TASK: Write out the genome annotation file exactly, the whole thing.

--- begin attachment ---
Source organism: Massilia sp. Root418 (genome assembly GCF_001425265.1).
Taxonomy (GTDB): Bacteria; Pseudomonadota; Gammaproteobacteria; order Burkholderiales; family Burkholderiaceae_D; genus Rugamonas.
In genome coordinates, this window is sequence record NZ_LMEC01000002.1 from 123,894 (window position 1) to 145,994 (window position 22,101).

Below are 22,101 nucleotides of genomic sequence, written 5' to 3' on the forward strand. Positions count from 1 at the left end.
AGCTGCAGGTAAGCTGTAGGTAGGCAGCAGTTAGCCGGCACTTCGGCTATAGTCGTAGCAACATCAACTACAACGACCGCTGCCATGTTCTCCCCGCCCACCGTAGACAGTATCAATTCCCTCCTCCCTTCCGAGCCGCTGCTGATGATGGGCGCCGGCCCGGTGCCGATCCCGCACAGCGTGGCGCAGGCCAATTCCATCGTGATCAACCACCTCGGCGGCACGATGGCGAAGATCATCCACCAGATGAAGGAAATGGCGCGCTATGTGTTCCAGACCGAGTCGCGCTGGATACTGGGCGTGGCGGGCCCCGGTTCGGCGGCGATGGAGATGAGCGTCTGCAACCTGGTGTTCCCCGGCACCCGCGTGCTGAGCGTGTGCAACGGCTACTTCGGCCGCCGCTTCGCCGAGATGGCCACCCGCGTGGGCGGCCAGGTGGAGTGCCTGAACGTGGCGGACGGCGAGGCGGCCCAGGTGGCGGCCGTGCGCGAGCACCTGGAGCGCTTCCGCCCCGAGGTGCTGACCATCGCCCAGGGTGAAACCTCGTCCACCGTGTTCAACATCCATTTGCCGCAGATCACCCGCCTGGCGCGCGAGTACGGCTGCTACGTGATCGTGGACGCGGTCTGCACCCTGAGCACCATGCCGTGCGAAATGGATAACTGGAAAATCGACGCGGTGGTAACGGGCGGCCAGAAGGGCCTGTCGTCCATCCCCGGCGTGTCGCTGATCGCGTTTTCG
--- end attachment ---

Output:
Source organism: Massilia sp. Root418 (genome assembly GCF_001425265.1).
Taxonomy (GTDB): Bacteria; Pseudomonadota; Gammaproteobacteria; order Burkholderiales; family Burkholderiaceae_D; genus Rugamonas.
In genome coordinates, this window is sequence record NZ_LMEC01000002.1 from 123,894 (window position 1) to 145,994 (window position 22,101).

Below are 22,101 nucleotides of genomic sequence, written 5' to 3' on the forward strand. Positions count from 1 at the left end.
AGCTGCAGGTAAGCTGTAGGTAGGCAGCAGTTAGCCGGCACTTCGGCTATAGTCGTAGCAACATCAACTACAACGACCGCTGCCATGTTCTCCCCGCCCACCGTAGACAGTATCAATTCCCTCCTCCCTTCCGAGCCGCTGCTGATGATGGGCGCCGGCCCGGTGCCGATCCCGCACAGCGTGGCGCAGGCCAATTCCATCGTGATCAACCACCTCGGCGGCACGATGGCGAAGATCATCCACCAGATGAAGGAAATGGCGCGCTATGTGTTCCAGACCGAGTCGCGCTGGATACTGGGCGTGGCGGGCCCCGGTTCGGCGGCGATGGAGATGAGCGTCTGCAACCTGGTGTTCCCCGGCACCCGCGTGCTGAGCGTGTGCAACGGCTACTTCGGCCGCCGCTTCGCCGAGATGGCCACCCGCGTGGGCGGCCAGGTGGAGTGCCTGAACGTGGCGGACGGCGAGGCGGCCCAGGTGGCGGCCGTGCGCGAGCACCTGGAGCGCTTCCGCCCCGAGGTGCTGACCATCGCCCAGGGTGAAACCTCGTCCACCGTGTTCAACATCCATTTGCCGCAGATCACCCGCCTGGCGCGCGAGTACGGCTGCTACGTGATCGTGGACGCGGTCTGCACCCTGAGCACCATGCCGTGCGAAATGGATAACTGGAAAATCGACGCGGTGGTAACGGGCGGCCAGAAGGGCCTGTCGTCCATCCCCGGCGTGTCGCTGATCGCGTTTTCG